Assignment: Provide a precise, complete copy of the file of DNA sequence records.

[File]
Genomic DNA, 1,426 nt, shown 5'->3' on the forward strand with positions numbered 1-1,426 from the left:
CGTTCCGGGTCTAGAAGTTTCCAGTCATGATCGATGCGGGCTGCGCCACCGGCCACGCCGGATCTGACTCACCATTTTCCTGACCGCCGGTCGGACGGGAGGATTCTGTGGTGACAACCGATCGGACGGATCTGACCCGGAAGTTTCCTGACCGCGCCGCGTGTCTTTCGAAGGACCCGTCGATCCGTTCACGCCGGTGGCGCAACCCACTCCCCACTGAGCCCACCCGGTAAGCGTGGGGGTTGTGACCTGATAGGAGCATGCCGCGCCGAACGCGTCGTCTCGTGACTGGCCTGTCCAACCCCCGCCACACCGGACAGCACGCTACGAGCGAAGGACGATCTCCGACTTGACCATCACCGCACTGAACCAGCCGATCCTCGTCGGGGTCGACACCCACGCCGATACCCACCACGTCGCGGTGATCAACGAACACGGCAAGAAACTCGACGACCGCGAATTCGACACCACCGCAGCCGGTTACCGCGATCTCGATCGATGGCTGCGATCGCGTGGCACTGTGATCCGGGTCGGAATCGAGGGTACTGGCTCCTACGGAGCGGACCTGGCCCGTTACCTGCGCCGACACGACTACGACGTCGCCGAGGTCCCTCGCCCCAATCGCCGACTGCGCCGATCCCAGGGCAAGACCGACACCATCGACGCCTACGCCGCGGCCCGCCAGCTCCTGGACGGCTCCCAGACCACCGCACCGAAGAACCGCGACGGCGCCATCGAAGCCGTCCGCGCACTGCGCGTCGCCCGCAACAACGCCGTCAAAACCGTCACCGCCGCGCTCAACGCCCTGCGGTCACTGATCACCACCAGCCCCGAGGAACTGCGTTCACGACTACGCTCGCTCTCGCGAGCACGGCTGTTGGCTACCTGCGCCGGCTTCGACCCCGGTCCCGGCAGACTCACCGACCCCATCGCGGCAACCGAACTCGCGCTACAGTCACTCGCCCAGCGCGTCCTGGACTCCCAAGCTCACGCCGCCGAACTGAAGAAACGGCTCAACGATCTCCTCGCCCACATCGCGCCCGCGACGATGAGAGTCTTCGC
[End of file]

Genomic DNA, 1,426 nt, shown 5'->3' on the forward strand with positions numbered 1-1,426 from the left:
CGTTCCGGGTCTAGAAGTTTCCAGTCATGATCGATGCGGGCTGCGCCACCGGCCACGCCGGATCTGACTCACCATTTTCCTGACCGCCGGTCGGACGGGAGGATTCTGTGGTGACAACCGATCGGACGGATCTGACCCGGAAGTTTCCTGACCGCGCCGCGTGTCTTTCGAAGGACCCGTCGATCCGTTCACGCCGGTGGCGCAACCCACTCCCCACTGAGCCCACCCGGTAAGCGTGGGGGTTGTGACCTGATAGGAGCATGCCGCGCCGAACGCGTCGTCTCGTGACTGGCCTGTCCAACCCCCGCCACACCGGACAGCACGCTACGAGCGAAGGACGATCTCCGACTTGACCATCACCGCACTGAACCAGCCGATCCTCGTCGGGGTCGACACCCACGCCGATACCCACCACGTCGCGGTGATCAACGAACACGGCAAGAAACTCGACGACCGCGAATTCGACACCACCGCAGCCGGTTACCGCGATCTCGATCGATGGCTGCGATCGCGTGGCACTGTGATCCGGGTCGGAATCGAGGGTACTGGCTCCTACGGAGCGGACCTGGCCCGTTACCTGCGCCGACACGACTACGACGTCGCCGAGGTCCCTCGCCCCAATCGCCGACTGCGCCGATCCCAGGGCAAGACCGACACCATCGACGCCTACGCCGCGGCCCGCCAGCTCCTGGACGGCTCCCAGACCACCGCACCGAAGAACCGCGACGGCGCCATCGAAGCCGTCCGCGCACTGCGCGTCGCCCGCAACAACGCCGTCAAAACCGTCACCGCCGCGCTCAACGCCCTGCGGTCACTGATCACCACCAGCCCCGAGGAACTGCGTTCACGACTACGCTCGCTCTCGCGAGCACGGCTGTTGGCTACCTGCGCCGGCTTCGACCCCGGTCCCGGCAGACTCACCGACCCCATCGCGGCAACCGAACTCGCGCTACAGTCACTCGCCCAGCGCGTCCTGGACTCCCAAGCTCACGCCGCCGAACTGAAGAAACGGCTCAACGATCTCCTCGCCCACATCGCGCCCGCGACGATGAGAGTCTTCGC